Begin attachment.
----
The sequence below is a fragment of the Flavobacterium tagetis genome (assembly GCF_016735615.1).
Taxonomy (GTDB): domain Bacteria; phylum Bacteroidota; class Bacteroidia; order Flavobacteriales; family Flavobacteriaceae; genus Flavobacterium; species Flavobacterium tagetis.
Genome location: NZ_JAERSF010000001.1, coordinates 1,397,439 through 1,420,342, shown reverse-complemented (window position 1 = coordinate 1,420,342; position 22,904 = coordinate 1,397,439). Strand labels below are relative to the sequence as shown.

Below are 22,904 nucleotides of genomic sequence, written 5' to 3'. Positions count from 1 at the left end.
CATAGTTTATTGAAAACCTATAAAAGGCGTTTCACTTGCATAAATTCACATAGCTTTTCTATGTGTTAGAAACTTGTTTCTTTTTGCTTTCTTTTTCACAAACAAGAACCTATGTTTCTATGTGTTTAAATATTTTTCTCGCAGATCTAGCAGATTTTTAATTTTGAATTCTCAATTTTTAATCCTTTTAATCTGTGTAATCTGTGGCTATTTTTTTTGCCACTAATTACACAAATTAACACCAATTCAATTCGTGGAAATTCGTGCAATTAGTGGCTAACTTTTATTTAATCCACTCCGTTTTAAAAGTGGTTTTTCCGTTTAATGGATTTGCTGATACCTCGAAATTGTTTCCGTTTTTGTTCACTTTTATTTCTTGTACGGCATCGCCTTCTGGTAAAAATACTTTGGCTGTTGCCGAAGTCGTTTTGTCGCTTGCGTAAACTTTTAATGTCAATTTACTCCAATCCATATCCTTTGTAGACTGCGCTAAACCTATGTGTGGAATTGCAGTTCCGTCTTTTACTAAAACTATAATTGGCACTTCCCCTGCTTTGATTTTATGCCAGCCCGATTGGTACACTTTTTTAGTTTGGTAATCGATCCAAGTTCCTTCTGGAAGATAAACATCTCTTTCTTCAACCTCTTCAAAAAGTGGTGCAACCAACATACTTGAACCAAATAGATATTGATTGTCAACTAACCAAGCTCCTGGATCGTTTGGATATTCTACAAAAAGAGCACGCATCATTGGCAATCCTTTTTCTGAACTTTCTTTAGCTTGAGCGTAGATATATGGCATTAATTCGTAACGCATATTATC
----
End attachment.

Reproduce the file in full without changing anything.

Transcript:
The sequence below is a fragment of the Flavobacterium tagetis genome (assembly GCF_016735615.1).
Taxonomy (GTDB): domain Bacteria; phylum Bacteroidota; class Bacteroidia; order Flavobacteriales; family Flavobacteriaceae; genus Flavobacterium; species Flavobacterium tagetis.
Genome location: NZ_JAERSF010000001.1, coordinates 1,397,439 through 1,420,342, shown reverse-complemented (window position 1 = coordinate 1,420,342; position 22,904 = coordinate 1,397,439). Strand labels below are relative to the sequence as shown.

Below are 22,904 nucleotides of genomic sequence, written 5' to 3'. Positions count from 1 at the left end.
CATAGTTTATTGAAAACCTATAAAAGGCGTTTCACTTGCATAAATTCACATAGCTTTTCTATGTGTTAGAAACTTGTTTCTTTTTGCTTTCTTTTTCACAAACAAGAACCTATGTTTCTATGTGTTTAAATATTTTTCTCGCAGATCTAGCAGATTTTTAATTTTGAATTCTCAATTTTTAATCCTTTTAATCTGTGTAATCTGTGGCTATTTTTTTTGCCACTAATTACACAAATTAACACCAATTCAATTCGTGGAAATTCGTGCAATTAGTGGCTAACTTTTATTTAATCCACTCCGTTTTAAAAGTGGTTTTTCCGTTTAATGGATTTGCTGATACCTCGAAATTGTTTCCGTTTTTGTTCACTTTTATTTCTTGTACGGCATCGCCTTCTGGTAAAAATACTTTGGCTGTTGCCGAAGTCGTTTTGTCGCTTGCGTAAACTTTTAATGTCAATTTACTCCAATCCATATCCTTTGTAGACTGCGCTAAACCTATGTGTGGAATTGCAGTTCCGTCTTTTACTAAAACTATAATTGGCACTTCCCCTGCTTTGATTTTATGCCAGCCCGATTGGTACACTTTTTTAGTTTGGTAATCGATCCAAGTTCCTTCTGGAAGATAAACATCTCTTTCTTCAACCTCTTCAAAAAGTGGTGCAACCAACATACTTGAACCAAATAGATATTGATTGTCAACTAACCAAGCTCCTGGATCGTTTGGATATTCTACAAAAAGAGCACGCATCATTGGCAATCCTTTTTCTGAACTTTCTTTAGCTTGAGCGTAGATATATGGCATTAATTCGTAACGCATATTATC